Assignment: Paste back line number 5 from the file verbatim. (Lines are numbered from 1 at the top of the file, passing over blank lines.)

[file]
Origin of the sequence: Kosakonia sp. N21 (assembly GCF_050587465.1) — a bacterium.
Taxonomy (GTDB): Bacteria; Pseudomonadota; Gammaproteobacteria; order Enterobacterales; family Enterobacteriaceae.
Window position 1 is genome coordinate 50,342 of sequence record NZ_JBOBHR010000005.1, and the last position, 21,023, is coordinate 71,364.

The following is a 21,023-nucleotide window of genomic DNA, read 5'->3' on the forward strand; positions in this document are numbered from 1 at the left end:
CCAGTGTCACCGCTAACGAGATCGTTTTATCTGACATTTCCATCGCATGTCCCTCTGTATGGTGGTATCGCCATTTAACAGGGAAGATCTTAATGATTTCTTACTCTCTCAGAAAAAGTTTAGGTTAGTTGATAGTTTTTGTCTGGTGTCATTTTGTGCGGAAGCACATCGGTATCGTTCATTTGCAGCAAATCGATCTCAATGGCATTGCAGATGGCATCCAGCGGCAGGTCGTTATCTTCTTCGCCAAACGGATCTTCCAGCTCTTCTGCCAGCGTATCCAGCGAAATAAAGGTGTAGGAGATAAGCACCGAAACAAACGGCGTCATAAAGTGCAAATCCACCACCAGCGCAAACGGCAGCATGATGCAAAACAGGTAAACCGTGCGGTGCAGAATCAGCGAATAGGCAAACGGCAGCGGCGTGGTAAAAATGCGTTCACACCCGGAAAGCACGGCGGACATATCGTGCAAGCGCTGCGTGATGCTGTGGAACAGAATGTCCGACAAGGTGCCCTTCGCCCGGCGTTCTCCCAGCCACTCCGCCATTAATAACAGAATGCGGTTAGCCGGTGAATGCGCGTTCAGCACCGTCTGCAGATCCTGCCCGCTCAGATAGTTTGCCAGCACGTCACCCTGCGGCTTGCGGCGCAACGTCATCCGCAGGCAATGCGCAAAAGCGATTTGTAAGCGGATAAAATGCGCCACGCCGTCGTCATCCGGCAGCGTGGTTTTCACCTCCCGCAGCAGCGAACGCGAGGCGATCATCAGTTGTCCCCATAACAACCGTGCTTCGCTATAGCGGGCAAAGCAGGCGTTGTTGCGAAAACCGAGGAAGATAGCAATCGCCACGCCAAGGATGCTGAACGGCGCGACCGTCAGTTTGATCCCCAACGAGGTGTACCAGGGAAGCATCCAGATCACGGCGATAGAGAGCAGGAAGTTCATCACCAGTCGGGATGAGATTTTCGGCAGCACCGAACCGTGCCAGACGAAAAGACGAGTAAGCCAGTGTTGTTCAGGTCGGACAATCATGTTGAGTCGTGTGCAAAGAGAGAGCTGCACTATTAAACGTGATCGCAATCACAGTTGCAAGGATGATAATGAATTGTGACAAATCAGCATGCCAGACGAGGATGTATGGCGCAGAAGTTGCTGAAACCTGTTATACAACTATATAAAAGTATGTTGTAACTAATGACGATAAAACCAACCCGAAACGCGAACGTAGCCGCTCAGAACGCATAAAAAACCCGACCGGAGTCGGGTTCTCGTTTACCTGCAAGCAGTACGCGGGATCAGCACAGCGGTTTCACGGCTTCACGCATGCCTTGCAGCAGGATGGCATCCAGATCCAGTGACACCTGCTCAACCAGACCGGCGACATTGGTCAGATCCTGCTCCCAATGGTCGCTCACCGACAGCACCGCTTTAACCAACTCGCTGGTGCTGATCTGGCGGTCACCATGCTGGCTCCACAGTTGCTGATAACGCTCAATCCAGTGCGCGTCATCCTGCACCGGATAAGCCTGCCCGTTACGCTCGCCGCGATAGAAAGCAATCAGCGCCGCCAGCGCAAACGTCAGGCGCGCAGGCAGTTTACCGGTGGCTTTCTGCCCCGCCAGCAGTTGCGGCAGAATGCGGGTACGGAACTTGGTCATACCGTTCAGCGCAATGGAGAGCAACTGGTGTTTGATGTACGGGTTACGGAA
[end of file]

CCAGTGTCACCGCTAACGAGATCGTTTTATCTGACATTTCCATCGCATGTCCCTCTGTATGGTGGTATCGCCATTTAACAGGGAAGATCTTAATGATTTCTTACTCTCTCAGAAAAAGTTTAGGTTAGTTGATAGTTTTTGTCTGGTGTCATTTTGTGCGGAAGCACATCGGTATCGTTCATTTGCAGCAAATCGATCTCAATGGCATTGCAGATGGCATCCAGCGGCAGGTCGTTATCTTCTTCGCCAAACGGATCTTCCAGCTCTTCTGCCAGCGTATCCAGCGAAATAAAGGTGTAGGAGATAAGCACCGAAACAAACGGCGTCATAAAGTGCAAATCCACCACCAGCGCAAACGGCAGCATGATGCAAAACAGGTAAACCGTGCGGTGCAGAATCAGCGAATAGGCAAACGGCAGCGGCGTGGTAAAAATGCGTTCACACCCGGAAAGCACGGCGGACATATCGTGCAAGCGCTGCGTGATGCTGTGGAACAGAATGTCCGACAAGGTGCCCTTCGCCCGGCGTTCTCCCAGCCACTCCGCCATTAATAACAGAATGCGGTTAGCCGGTGAATGCGCGTTCAGCACCGTCTGCAGATCCTGCCCGCTCAGATAGTTTGCCAGCACGTCACCCTGCGGCTTGCGGCGCAACGTCATCCGCAGGCAATGCGCAAAAGCGATTTGTAAGCGGATAAAATGCGCCACGCCGTCGTCATCCGGCAGCGTGGTTTTCACCTCCCGCAGCAGCGAACGCGAGGCGATCATCAGTTGTCCCCATAACAACCGTGCTTCGCTATAGCGGGCAAAGCAGGCGTTGTTGCGAAAACCGAGGAAGATAGCAATCGCCACGCCAAGGATGCTGAACGGCGCGACCGTCAGTTTGATCCCCAACGAGGTGTACCAGGGAAGCATCCAGATCACGGCGATAGAGAGCAGGAAGTTCATCACCAGTCGGGATGAGATTTTCGGCAGCACCGAACCGTGCCAGACGAAAAGACGAGTAAGCCAGTGTTGTTCAGGTCGGACAATCATGTTGAGTCGTGTGCAAAGAGAGAGCTGCACTATTAAACGTGATCGCAATCACAGTTGCAAGGATGATAATGAATTGTGACAAATCAGCATGCCAGACGAGGATGTATGGCGCAGAAGTTGCTGAAACCTGTTATACAACTATATAAAAGTATGTTGTAACTAATGACGATAAAACCAACCCGAAACGCGAACGTAGCCGCTCAGAACGCATAAAAAACCCGACCGGAGTCGGGTTCTCGTTTACCTGCAAGCAGTACGCGGGATCAGCACAGCGGTTTCACGGCTTCACGCATGCCTTGCAGCAGGATGGCATCCAGATCCAGTGACACCTGCTCAACCAGACCGGCGACATTGGTCAGATCCTGCTCCCAATGGTCGCTCACCGACAGCACCGCTTTAACCAACTCGCTGGTGCTGATCTGGCGGTCACCATGCTGGCTCCACAGTTGCTGATAACGCTCAATCCAGTGCGCGTCATCCTGCACCGGATAAGCCTGCCCGTTACGCTCGCCGCGATAGAAAGCAATCAGCGCCGCCAGCGCAAACGTCAGGCGCGCAGGCAGTTTACCGGTGGCTTTCTGCCCCGCCAGCAGTTGCGGCAGAATGCGGGTACGGAACTTGGTCATACCGTTCAGCGCAATGGAGAGCAACTGGTGTTTGATGTACGGGTTACGGAA